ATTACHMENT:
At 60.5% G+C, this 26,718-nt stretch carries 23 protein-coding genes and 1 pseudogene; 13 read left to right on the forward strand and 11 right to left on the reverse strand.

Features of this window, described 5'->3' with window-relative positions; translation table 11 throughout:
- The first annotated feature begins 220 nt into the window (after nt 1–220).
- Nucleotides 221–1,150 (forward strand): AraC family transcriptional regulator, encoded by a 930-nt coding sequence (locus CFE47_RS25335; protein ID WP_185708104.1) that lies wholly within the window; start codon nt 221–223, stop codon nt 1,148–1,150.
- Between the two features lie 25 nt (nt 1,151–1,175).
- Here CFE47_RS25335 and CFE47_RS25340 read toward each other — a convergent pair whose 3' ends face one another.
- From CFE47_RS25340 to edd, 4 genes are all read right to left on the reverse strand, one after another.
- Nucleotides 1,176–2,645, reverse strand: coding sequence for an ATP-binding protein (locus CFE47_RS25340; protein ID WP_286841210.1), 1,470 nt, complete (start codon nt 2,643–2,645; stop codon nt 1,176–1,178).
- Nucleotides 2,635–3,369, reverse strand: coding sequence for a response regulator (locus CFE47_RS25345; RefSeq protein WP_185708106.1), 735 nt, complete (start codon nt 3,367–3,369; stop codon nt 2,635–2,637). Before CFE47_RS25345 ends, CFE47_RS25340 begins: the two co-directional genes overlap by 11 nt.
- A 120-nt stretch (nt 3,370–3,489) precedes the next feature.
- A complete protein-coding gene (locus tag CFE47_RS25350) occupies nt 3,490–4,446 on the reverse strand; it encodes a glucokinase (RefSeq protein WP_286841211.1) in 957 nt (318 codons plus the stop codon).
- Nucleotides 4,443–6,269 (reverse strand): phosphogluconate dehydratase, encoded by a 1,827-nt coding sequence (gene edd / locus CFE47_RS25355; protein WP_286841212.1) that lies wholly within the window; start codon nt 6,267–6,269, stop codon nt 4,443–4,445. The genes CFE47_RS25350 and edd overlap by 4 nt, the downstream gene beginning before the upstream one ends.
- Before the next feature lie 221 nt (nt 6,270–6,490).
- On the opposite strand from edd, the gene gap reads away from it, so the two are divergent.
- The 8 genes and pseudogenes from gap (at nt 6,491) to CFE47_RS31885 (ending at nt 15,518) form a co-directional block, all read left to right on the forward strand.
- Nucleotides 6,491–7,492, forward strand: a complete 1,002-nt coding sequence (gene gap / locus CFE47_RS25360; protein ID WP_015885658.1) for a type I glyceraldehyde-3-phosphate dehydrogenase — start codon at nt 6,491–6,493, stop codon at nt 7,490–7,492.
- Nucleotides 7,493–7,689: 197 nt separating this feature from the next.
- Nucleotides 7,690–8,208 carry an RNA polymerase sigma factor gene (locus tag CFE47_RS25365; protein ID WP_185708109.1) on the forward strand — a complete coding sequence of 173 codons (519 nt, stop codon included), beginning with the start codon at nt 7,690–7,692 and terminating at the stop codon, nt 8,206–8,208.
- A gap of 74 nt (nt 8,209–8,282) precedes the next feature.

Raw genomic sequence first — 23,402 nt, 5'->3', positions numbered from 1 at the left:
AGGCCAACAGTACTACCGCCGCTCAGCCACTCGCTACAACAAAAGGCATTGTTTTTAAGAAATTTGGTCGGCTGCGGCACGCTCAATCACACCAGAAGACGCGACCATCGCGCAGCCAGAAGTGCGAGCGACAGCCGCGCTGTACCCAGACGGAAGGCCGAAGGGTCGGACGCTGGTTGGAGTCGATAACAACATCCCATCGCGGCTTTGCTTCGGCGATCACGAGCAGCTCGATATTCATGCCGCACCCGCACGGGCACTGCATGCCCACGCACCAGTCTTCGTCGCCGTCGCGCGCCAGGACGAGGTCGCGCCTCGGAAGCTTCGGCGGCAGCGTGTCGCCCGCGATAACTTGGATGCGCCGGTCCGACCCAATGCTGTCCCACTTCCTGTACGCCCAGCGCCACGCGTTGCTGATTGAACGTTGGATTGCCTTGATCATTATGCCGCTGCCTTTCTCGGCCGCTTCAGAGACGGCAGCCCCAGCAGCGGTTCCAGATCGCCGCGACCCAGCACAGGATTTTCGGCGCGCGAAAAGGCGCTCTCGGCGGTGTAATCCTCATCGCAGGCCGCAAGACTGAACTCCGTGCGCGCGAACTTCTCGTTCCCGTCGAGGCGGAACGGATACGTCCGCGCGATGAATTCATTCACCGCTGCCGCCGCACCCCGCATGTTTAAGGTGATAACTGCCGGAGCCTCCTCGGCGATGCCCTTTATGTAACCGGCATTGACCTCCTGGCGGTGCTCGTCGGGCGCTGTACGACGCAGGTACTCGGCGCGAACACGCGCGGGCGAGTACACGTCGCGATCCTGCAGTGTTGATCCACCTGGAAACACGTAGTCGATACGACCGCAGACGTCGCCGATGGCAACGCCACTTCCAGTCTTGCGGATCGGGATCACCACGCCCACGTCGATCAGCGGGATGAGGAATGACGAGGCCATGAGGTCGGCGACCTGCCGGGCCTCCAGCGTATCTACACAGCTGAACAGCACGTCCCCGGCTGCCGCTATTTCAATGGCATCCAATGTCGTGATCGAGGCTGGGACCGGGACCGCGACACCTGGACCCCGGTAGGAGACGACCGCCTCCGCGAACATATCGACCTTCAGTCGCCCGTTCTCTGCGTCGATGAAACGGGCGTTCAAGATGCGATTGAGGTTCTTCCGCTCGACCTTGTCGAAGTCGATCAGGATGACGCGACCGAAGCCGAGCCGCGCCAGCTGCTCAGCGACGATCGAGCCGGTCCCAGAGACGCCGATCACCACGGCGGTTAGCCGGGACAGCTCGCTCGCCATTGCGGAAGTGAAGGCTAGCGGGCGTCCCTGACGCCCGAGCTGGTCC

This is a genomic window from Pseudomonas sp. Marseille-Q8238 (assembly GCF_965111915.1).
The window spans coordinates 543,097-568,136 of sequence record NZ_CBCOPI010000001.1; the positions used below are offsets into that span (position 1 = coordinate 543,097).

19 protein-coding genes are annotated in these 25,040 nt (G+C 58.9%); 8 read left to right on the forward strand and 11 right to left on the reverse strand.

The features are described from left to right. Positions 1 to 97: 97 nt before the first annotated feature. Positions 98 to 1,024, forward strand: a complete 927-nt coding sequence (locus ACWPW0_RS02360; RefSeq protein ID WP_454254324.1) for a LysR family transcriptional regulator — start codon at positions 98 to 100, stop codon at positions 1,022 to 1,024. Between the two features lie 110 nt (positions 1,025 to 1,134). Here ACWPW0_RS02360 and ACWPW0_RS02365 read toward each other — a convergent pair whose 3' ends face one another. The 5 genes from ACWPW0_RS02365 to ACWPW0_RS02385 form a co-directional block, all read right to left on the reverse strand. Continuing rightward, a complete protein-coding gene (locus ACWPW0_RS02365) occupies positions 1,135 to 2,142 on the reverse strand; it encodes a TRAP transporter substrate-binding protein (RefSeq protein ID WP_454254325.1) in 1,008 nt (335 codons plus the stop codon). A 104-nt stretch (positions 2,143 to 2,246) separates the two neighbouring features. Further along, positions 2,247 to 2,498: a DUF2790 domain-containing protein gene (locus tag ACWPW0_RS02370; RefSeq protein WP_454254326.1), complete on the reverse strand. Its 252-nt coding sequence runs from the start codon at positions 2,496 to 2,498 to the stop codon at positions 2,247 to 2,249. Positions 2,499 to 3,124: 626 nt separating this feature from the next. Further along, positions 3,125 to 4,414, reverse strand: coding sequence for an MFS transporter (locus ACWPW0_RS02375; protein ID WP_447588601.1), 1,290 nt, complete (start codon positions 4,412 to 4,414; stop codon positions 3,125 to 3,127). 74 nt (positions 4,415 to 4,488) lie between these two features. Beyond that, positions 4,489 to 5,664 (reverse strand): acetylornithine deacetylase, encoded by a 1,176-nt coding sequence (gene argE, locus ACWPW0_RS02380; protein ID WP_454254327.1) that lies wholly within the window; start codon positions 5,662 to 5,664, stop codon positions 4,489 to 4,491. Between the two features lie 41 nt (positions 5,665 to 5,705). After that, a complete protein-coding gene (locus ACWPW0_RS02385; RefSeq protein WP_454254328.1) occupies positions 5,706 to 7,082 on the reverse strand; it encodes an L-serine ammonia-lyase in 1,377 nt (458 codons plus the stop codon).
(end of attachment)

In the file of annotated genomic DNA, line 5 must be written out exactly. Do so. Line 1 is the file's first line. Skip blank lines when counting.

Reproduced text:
- Between the two features lie 25 nt (nt 1,151–1,175).